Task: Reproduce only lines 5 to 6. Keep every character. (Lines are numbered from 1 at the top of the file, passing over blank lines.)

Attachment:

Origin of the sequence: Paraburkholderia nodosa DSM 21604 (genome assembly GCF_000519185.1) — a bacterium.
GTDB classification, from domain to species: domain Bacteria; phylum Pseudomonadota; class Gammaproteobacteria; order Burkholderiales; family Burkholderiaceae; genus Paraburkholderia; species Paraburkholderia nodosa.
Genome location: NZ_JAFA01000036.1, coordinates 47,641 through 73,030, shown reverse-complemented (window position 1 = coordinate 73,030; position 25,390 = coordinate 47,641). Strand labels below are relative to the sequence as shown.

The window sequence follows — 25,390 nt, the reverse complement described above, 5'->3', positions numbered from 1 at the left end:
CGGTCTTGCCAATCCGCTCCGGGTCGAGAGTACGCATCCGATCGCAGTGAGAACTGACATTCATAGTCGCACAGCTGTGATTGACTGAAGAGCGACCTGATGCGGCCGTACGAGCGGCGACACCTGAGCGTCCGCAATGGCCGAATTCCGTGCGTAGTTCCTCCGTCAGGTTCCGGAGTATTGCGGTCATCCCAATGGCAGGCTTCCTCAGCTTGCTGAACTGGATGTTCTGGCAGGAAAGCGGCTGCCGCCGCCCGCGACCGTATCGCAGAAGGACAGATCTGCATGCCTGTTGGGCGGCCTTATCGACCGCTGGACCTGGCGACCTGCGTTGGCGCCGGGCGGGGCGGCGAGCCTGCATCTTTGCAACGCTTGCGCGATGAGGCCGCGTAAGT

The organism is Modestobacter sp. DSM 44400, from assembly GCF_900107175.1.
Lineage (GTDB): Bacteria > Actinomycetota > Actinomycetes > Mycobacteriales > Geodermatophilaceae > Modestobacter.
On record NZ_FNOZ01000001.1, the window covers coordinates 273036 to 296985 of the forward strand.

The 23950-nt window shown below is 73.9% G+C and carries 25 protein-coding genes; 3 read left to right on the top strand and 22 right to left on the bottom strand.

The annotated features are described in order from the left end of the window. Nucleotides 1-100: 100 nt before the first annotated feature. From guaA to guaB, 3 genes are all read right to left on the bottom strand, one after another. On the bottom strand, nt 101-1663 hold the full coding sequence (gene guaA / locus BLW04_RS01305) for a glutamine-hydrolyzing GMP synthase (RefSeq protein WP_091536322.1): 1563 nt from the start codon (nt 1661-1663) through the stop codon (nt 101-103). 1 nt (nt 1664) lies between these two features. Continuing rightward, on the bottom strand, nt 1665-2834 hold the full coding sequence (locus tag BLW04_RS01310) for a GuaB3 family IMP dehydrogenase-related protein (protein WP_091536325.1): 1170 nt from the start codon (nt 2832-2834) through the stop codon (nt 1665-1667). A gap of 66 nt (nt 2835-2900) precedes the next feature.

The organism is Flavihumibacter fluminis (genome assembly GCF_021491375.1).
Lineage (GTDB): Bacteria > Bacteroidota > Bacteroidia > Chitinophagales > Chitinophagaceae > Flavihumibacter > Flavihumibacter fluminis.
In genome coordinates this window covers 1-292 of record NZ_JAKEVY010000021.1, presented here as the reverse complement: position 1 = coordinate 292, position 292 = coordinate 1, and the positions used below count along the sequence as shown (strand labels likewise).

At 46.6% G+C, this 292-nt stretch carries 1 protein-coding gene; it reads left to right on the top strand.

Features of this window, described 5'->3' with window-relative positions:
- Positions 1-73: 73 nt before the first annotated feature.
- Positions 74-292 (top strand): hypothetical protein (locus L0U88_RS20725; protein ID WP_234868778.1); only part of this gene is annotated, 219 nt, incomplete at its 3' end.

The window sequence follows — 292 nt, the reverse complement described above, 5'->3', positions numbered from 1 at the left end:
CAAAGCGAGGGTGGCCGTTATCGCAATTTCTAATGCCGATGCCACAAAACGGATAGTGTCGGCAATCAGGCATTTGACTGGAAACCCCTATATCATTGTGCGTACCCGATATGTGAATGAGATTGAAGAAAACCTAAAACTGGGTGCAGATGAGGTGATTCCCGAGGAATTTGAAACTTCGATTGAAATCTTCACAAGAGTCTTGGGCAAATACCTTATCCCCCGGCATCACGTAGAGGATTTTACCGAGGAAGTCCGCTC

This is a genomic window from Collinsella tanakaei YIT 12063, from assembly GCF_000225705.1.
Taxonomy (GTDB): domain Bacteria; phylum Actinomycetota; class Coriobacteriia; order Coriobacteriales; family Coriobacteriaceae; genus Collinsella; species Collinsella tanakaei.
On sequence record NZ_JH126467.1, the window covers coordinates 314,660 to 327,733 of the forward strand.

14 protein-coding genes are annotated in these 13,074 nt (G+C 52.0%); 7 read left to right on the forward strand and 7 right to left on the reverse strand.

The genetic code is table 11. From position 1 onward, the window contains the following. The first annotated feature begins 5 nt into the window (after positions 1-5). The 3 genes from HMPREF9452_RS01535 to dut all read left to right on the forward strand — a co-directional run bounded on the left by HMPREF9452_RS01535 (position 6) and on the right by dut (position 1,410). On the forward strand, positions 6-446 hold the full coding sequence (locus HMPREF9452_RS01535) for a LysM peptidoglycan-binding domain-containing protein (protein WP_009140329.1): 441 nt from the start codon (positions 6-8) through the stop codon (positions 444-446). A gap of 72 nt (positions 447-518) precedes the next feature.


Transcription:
CGGTCTTGCCAATCCGCTCCGGGTCGAGAGTACGCATCCGATCGCAGTGAGAACTGACATTCATAGTCGCACAGCTGTGATTGACTGAAGAGCGACCTGATGCGGCCGTACGAGCGGCGACACCTGAGCGTCCGCAATGGCCGAATTCCGTGCGTAGTTCCTCCGTCAGGTTCCGGAGTATTGCGGTCATCCCAATGGCAGGCTTCCTCAGCTTGCTGAACTGGATGTTCTGGCAGGAAAGCGGCTGCCGCCGCCCGCGACCGTATCGCAGAAGGACAGATCTGCATGCCTGTTGGGCGGCCTTATCGACCGCTGGACCTGGCGACCTGCGTTGGCGCCGGGCGGGGCGGCGAGCCTGCATCTTTGCAACGCTTGCGCGATGAGGCCGCGTAAGT

The organism is Modestobacter sp. DSM 44400, from assembly GCF_900107175.1.